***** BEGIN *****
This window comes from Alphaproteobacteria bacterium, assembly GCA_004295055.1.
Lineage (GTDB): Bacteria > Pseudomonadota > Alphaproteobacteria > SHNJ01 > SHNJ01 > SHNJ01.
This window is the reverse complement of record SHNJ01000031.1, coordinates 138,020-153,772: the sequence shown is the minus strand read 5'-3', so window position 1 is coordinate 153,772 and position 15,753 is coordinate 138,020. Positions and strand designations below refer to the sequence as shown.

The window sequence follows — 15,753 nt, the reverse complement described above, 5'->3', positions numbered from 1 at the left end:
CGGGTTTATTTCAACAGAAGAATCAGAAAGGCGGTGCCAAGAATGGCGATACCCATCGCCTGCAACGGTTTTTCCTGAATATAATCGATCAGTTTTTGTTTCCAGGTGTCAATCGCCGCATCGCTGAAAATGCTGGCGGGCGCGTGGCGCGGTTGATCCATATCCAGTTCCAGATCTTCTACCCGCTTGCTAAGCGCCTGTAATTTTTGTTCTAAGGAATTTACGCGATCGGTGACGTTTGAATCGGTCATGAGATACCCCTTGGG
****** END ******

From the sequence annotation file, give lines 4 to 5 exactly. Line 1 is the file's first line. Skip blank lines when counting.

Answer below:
The window sequence follows — 15,753 nt, the reverse complement described above, 5'->3', positions numbered from 1 at the left end:
CGGGTTTATTTCAACAGAAGAATCAGAAAGGCGGTGCCAAGAATGGCGATACCCATCGCCTGCAACGGTTTTTCCTGAATATAATCGATCAGTTTTTGTTTCCAGGTGTCAATCGCCGCATCGCTGAAAATGCTGGCGGGCGCGTGGCGCGGTTGATCCATATCCAGTTCCAGATCTTCTACCCGCTTGCTAAGCGCCTGTAATTTTTGTTCTAAGGAATTTACGCGATCGGTGACGTTTGAATCGGTCATGAGATACCCCTTGGG